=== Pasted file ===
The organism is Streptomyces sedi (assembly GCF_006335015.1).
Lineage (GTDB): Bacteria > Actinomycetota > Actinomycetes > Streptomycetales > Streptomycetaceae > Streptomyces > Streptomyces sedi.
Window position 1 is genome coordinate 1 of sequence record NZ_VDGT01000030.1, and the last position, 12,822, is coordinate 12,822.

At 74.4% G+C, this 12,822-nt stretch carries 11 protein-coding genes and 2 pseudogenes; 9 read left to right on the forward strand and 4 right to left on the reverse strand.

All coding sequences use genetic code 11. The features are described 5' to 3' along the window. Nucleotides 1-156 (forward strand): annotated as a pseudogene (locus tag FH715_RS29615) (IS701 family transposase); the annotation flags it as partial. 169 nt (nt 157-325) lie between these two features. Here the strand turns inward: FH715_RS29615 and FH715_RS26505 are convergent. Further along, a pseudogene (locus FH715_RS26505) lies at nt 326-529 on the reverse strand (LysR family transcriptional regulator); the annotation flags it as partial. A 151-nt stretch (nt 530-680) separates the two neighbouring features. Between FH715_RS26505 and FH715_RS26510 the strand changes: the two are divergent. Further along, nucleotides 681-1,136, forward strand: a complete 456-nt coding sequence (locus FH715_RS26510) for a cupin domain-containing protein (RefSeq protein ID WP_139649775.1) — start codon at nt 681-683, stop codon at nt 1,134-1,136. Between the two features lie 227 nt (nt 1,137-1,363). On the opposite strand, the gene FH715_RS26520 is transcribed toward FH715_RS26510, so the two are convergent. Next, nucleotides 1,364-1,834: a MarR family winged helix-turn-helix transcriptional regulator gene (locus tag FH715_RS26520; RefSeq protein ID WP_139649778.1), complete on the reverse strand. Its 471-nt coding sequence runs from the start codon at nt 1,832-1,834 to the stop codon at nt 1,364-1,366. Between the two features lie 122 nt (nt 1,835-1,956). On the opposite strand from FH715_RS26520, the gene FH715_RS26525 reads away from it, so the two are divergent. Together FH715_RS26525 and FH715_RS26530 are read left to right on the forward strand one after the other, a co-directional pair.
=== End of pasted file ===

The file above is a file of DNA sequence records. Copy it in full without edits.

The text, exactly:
The organism is Streptomyces sedi (assembly GCF_006335015.1).
Lineage (GTDB): Bacteria > Actinomycetota > Actinomycetes > Streptomycetales > Streptomycetaceae > Streptomyces > Streptomyces sedi.
Window position 1 is genome coordinate 1 of sequence record NZ_VDGT01000030.1, and the last position, 12,822, is coordinate 12,822.

At 74.4% G+C, this 12,822-nt stretch carries 11 protein-coding genes and 2 pseudogenes; 9 read left to right on the forward strand and 4 right to left on the reverse strand.

All coding sequences use genetic code 11. The features are described 5' to 3' along the window. Nucleotides 1-156 (forward strand): annotated as a pseudogene (locus tag FH715_RS29615) (IS701 family transposase); the annotation flags it as partial. 169 nt (nt 157-325) lie between these two features. Here the strand turns inward: FH715_RS29615 and FH715_RS26505 are convergent. Further along, a pseudogene (locus FH715_RS26505) lies at nt 326-529 on the reverse strand (LysR family transcriptional regulator); the annotation flags it as partial. A 151-nt stretch (nt 530-680) separates the two neighbouring features. Between FH715_RS26505 and FH715_RS26510 the strand changes: the two are divergent. Further along, nucleotides 681-1,136, forward strand: a complete 456-nt coding sequence (locus FH715_RS26510) for a cupin domain-containing protein (RefSeq protein ID WP_139649775.1) — start codon at nt 681-683, stop codon at nt 1,134-1,136. Between the two features lie 227 nt (nt 1,137-1,363). On the opposite strand, the gene FH715_RS26520 is transcribed toward FH715_RS26510, so the two are convergent. Next, nucleotides 1,364-1,834: a MarR family winged helix-turn-helix transcriptional regulator gene (locus tag FH715_RS26520; RefSeq protein ID WP_139649778.1), complete on the reverse strand. Its 471-nt coding sequence runs from the start codon at nt 1,832-1,834 to the stop codon at nt 1,364-1,366. Between the two features lie 122 nt (nt 1,835-1,956). On the opposite strand from FH715_RS26520, the gene FH715_RS26525 reads away from it, so the two are divergent. Together FH715_RS26525 and FH715_RS26530 are read left to right on the forward strand one after the other, a co-directional pair.